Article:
Opportunities for Industry in a Carbon-Constrained World

Speakers from all over the world – chaired by Gavin Jennings, Minister for Environment and Climate Change for Victoria, Australia and moderated by Don Paul, the ED of the University of Southern California Energy Institute.

I’d like to highlight three speakers:

Roberto Formigoni, President, Lombardy Regional Administration, Italy:

Talked about the importance of sub-national/regional leadership in terms of environmental policies and support for industry.  This was a main theme of the whole Summit – can’t wait for the feds, let’s get on with it.    He spoke of two instruments that were being used in Lombardy (Milan being the main city):

  1. Laws/Regulations – ie emission restrictions; and
  2. Economic Stimulus – ie support for “virtuous” companies (virtuous was his word – or at least the translator’s)

For example, Lombardy has instituted an Air Pollution Law (2006) that sets out specific limits.  They are also supporting European Union Research Centre in Lombardy around sustainable transportation.  And they are provided private citizens with new energy technology.  They are noticing the birth of new companies whose mission is to reduce pollution.  There is a tight correlation between the laws/regulations and the companies.  I have sent an email to President Formigoni’s staff to get more info.

Tony Prophet, Senior VP, Hewlett Packard US

Tony talked about the HP Framework in the context of global citizenship and corporate social responsibility (hoping this phraseology is replaced soon!).  The HP Framework is as follows (or at least this is what my notes said):

  1. Understanding their carbon footprint – 3.5 metric tonnes/year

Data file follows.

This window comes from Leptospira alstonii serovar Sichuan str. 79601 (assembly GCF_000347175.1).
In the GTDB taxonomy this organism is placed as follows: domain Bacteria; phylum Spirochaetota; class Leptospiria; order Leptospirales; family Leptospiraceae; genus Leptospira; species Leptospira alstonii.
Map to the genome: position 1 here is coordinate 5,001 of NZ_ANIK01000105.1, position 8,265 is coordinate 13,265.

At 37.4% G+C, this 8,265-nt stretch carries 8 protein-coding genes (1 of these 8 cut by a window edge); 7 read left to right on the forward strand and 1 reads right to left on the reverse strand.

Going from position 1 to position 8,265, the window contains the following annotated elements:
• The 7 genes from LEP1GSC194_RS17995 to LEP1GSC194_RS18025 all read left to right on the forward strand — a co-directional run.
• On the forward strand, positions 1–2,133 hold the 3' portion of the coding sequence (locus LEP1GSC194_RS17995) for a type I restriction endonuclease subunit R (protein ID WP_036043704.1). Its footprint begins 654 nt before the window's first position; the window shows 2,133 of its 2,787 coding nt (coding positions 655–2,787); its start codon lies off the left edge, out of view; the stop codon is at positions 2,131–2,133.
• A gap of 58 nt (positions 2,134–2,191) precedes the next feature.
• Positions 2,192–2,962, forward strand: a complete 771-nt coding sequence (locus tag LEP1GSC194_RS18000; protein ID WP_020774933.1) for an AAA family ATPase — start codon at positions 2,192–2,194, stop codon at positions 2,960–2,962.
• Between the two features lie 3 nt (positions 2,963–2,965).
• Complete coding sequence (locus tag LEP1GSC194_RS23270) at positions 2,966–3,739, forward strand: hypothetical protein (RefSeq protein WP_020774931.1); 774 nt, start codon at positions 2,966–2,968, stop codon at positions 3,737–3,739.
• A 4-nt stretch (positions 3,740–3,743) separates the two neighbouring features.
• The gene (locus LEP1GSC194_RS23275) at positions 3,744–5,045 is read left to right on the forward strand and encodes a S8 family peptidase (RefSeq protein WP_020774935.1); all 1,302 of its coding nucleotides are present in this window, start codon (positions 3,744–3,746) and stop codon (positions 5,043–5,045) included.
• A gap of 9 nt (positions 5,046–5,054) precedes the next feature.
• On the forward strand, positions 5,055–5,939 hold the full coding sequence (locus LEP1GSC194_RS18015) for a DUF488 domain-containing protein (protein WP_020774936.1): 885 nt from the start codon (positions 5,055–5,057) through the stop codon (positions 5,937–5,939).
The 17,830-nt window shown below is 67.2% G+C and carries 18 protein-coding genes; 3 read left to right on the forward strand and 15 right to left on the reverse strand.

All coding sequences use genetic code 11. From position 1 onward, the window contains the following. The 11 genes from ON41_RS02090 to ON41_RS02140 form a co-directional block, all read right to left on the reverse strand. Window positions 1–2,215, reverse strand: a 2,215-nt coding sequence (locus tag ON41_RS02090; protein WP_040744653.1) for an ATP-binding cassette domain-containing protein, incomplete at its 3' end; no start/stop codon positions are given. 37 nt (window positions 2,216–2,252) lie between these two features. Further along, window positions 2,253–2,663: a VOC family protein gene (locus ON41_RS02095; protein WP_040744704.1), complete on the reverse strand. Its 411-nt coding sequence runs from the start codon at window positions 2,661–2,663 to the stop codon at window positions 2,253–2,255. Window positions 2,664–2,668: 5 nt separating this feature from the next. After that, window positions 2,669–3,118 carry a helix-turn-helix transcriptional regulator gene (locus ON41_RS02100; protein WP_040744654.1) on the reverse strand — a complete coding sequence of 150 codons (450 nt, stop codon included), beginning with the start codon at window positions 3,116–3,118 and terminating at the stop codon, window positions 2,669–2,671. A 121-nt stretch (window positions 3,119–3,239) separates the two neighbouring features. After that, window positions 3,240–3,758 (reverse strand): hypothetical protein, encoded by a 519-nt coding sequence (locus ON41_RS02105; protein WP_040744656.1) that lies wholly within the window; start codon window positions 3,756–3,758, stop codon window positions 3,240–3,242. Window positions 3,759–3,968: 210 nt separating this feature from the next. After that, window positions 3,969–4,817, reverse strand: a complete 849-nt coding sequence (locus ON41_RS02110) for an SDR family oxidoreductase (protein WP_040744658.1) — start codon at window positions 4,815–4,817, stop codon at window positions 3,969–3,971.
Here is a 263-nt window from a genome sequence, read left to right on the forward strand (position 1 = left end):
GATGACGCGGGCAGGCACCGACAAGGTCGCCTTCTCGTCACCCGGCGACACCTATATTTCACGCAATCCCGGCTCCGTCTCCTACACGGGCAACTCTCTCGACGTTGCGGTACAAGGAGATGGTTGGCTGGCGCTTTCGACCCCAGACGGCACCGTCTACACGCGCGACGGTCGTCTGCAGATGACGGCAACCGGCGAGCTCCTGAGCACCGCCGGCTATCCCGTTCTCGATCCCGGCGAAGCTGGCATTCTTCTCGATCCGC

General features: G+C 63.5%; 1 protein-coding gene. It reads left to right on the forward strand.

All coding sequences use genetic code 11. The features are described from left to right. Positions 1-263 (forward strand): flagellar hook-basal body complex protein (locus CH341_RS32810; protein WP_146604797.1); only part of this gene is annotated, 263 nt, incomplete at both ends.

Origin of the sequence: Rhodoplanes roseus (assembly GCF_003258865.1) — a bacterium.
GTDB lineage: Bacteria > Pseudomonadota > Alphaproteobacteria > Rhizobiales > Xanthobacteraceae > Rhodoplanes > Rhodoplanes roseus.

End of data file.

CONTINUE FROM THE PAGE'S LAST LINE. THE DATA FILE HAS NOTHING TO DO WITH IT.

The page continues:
2. Transparency key – everything is open
  3. Target – 20% reduction by 2013 – energy efficiency, employee travel reduction, reducing weight of their packaging
  4. Substitution – using energy that is less carbon intensive and depending more on renewables
  5. Recycling – right now they recycle 1.7B lbs of e-waste – they are targeting 2B lbs
  6. Indirect Impact – they are measuring their impact globally (I think he said IT is 2% of global GHGs), looking towards smart grid and also interested in transforming more of their business practices.

Andrew Winston

Talked more than anyone about the need for “heretical innovation” and about the role that business schools need to be playing in sustainability.  He asked and answered the question – what should sub-national governments do?

  1. Develop a toolkit for green building incentives.
  2. Establish maximum speeds for trucks.
  3. Establish anti-idling laws.
  4. Get more creative – e.g. easier permitting for solar energy.
  5. Eliminate subsidies for traditional industries.

This last one is of great interest to me and it was the same message that Robert F. Kennedy J. gave at the Calgary Gaining Ground conference – yes – it is going to cost to move to renewables – but remember we (the US in this case) are subsiding coal fired plants big-time.

Next up:  Driving Technological Innovation and Sustainable Economic Growth.

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One Response to Opportunities for Industry in a Carbon-Constrained World

  1. David McPhee says:

    Very interesting stuff. The practicalities of action; I was struck by the perspectives of Mr Formigoni and Mr. Winston. In particular focusing on sub national/regional leadership. Nowhere is this truer than here in BC. The difficulty is the paralysis of consensual politics is more of a reality at the local level.

    The City of Vancouver has an opportunity to exercise some leadership in proceeding with its own laws and regulations, in particular as they relate to curbs and parking. The province has the ability to work with the City of Vancouver by supporting a pilot package of initiatives and not allowing the paralysis of consensus to numb leadership

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